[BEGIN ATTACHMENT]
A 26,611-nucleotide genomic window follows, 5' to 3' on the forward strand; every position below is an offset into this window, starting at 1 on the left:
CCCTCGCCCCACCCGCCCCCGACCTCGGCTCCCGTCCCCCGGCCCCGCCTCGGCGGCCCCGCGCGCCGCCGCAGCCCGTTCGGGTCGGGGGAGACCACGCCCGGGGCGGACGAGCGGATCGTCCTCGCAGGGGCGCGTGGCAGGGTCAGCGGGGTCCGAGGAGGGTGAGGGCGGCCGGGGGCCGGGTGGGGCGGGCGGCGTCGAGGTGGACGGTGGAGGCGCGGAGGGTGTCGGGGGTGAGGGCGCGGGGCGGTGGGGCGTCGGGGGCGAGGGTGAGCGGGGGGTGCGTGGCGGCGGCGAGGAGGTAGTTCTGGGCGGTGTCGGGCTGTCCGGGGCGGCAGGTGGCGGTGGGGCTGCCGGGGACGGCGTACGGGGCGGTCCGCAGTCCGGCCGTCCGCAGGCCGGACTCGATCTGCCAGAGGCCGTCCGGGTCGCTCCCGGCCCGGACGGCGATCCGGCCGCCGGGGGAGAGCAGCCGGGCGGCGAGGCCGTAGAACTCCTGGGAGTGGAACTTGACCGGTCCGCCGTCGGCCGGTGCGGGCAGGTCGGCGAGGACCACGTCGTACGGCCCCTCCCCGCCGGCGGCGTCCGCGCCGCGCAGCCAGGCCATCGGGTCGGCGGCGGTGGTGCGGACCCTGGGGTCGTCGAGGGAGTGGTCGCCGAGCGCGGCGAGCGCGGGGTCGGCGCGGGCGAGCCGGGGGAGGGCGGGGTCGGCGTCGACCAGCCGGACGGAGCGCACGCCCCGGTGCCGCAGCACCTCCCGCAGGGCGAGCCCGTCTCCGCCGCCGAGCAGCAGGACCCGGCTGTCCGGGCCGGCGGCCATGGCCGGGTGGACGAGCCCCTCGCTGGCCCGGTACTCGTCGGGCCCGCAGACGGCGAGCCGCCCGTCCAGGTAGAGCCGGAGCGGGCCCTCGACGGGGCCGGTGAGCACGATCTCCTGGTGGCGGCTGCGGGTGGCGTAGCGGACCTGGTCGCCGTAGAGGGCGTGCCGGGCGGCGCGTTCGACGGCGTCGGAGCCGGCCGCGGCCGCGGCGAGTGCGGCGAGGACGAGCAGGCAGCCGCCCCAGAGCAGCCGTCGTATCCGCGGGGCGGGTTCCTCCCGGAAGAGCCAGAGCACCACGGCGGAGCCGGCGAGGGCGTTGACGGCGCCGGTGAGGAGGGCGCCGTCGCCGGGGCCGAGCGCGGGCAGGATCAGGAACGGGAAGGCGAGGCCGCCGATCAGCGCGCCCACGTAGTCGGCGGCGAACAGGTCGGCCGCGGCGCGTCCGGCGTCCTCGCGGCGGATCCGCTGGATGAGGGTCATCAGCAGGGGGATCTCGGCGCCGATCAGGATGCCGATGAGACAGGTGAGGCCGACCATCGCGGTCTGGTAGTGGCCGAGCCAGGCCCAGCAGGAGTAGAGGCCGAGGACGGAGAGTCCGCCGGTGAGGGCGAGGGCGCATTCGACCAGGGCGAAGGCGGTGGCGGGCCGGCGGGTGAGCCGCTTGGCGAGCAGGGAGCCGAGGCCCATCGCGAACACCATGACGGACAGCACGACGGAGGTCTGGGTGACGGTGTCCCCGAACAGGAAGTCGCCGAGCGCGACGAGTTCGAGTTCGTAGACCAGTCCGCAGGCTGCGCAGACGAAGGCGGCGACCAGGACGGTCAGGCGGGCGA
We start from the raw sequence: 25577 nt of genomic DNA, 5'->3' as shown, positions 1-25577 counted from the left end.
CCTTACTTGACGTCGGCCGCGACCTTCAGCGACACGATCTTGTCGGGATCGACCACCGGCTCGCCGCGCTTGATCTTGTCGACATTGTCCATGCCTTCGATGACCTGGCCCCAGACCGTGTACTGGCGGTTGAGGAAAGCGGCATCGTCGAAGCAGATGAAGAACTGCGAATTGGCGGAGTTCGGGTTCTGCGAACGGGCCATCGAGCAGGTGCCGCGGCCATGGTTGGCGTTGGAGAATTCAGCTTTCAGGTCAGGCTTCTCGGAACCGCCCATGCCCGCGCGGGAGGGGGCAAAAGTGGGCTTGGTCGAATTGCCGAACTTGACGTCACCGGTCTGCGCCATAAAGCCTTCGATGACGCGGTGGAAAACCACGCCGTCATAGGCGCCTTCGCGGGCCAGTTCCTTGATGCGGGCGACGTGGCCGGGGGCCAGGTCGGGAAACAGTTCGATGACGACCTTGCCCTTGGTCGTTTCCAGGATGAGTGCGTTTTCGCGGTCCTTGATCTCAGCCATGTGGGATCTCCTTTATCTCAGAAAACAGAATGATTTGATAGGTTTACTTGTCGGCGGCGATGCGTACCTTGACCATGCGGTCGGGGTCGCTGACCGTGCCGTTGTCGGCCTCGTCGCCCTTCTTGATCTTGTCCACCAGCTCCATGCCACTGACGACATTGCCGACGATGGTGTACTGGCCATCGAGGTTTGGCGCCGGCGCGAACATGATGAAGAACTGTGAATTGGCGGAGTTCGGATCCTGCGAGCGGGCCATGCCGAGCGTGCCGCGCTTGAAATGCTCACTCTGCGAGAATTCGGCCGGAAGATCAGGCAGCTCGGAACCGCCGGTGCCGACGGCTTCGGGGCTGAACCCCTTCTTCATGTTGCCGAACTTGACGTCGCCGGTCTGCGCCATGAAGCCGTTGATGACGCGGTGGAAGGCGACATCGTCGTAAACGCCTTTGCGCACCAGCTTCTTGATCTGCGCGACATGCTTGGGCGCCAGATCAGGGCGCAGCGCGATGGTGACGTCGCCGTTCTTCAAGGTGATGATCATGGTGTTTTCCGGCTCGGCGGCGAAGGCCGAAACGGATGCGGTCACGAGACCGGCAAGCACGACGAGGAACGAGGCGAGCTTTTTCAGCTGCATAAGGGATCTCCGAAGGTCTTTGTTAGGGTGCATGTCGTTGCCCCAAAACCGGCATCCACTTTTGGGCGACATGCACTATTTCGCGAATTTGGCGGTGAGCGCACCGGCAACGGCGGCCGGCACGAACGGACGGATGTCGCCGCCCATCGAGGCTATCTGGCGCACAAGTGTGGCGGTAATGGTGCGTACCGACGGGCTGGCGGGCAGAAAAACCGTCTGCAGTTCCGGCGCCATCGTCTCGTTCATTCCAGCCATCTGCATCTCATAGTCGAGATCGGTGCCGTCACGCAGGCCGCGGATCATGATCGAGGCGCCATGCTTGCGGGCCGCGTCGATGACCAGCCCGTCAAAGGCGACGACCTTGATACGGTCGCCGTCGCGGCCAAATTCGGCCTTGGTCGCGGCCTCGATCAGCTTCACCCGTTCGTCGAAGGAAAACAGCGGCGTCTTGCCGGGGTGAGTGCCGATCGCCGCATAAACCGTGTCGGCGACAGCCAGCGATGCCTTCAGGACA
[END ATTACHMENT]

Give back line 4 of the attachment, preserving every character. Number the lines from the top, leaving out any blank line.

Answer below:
CCTTACTTGACGTCGGCCGCGACCTTCAGCGACACGATCTTGTCGGGATCGACCACCGGCTCGCCGCGCTTGATCTTGTCGACATTGTCCATGCCTTCGATGACCTGGCCCCAGACCGTGTACTGGCGGTTGAGGAAAGCGGCATCGTCGAAGCAGATGAAGAACTGCGAATTGGCGGAGTTCGGGTTCTGCGAACGGGCCATCGAGCAGGTGCCGCGGCCATGGTTGGCGTTGGAGAATTCAGCTTTCAGGTCAGGCTTCTCGGAACCGCCCATGCCCGCGCGGGAGGGGGCAAAAGTGGGCTTGGTCGAATTGCCGAACTTGACGTCACCGGTCTGCGCCATAAAGCCTTCGATGACGCGGTGGAAAACCACGCCGTCATAGGCGCCTTCGCGGGCCAGTTCCTTGATGCGGGCGACGTGGCCGGGGGCCAGGTCGGGAAACAGTTCGATGACGACCTTGCCCTTGGTCGTTTCCAGGATGAGTGCGTTTTCGCGGTCCTTGATCTCAGCCATGTGGGATCTCCTTTATCTCAGAAAACAGAATGATTTGATAGGTTTACTTGTCGGCGGCGATGCGTACCTTGACCATGCGGTCGGGGTCGCTGACCGTGCCGTTGTCGGCCTCGTCGCCCTTCTTGATCTTGTCCACCAGCTCCATGCCACTGACGACATTGCCGACGATGGTGTACTGGCCATCGAGGTTTGGCGCCGGCGCGAACATGATGAAGAACTGTGAATTGGCGGAGTTCGGATCCTGCGAGCGGGCCATGCCGAGCGTGCCGCGCTTGAAATGCTCACTCTGCGAGAATTCGGCCGGAAGATCAGGCAGCTCGGAACCGCCGGTGCCGACGGCTTCGGGGCTGAACCCCTTCTTCATGTTGCCGAACTTGACGTCGCCGGTCTGCGCCATGAAGCCGTTGATGACGCGGTGGAAGGCGACATCGTCGTAAACGCCTTTGCGCACCAGCTTCTTGATCTGCGCGACATGCTTGGGCGCCAGATCAGGGCGCAGCGCGATGGTGACGTCGCCGTTCTTCAAGGTGATGATCATGGTGTTTTCCGGCTCGGCGGCGAAGGCCGAAACGGATGCGGTCACGAGACCGGCAAGCACGACGAGGAACGAGGCGAGCTTTTTCAGCTGCATAAGGGATCTCCGAAGGTCTTTGTTAGGGTGCATGTCGTTGCCCCAAAACCGGCATCCACTTTTGGGCGACATGCACTATTTCGCGAATTTGGCGGTGAGCGCACCGGCAACGGCGGCCGGCACGAACGGACGGATGTCGCCGCCCATCGAGGCTATCTGGCGCACAAGTGTGGCGGTAATGGTGCGTACCGACGGGCTGGCGGGCAGAAAAACCGTCTGCAGTTCCGGCGCCATCGTCTCGTTCATTCCAGCCATCTGCATCTCATAGTCGAGATCGGTGCCGTCACGCAGGCCGCGGATCATGATCGAGGCGCCATGCTTGCGGGCCGCGTCGATGACCAGCCCGTCAAAGGCGACGACCTTGATACGGTCGCCGTCGCGGCCAAATTCGGCCTTGGTCGCGGCCTCGATCAGCTTCACCCGTTCGTCGAAGGAAAACAGCGGCGTCTTGCCGGGGTGAGTGCCGATCGCCGCATAAACCGTGTCGGCGACAGCCAGCGATGCCTTCAGGACA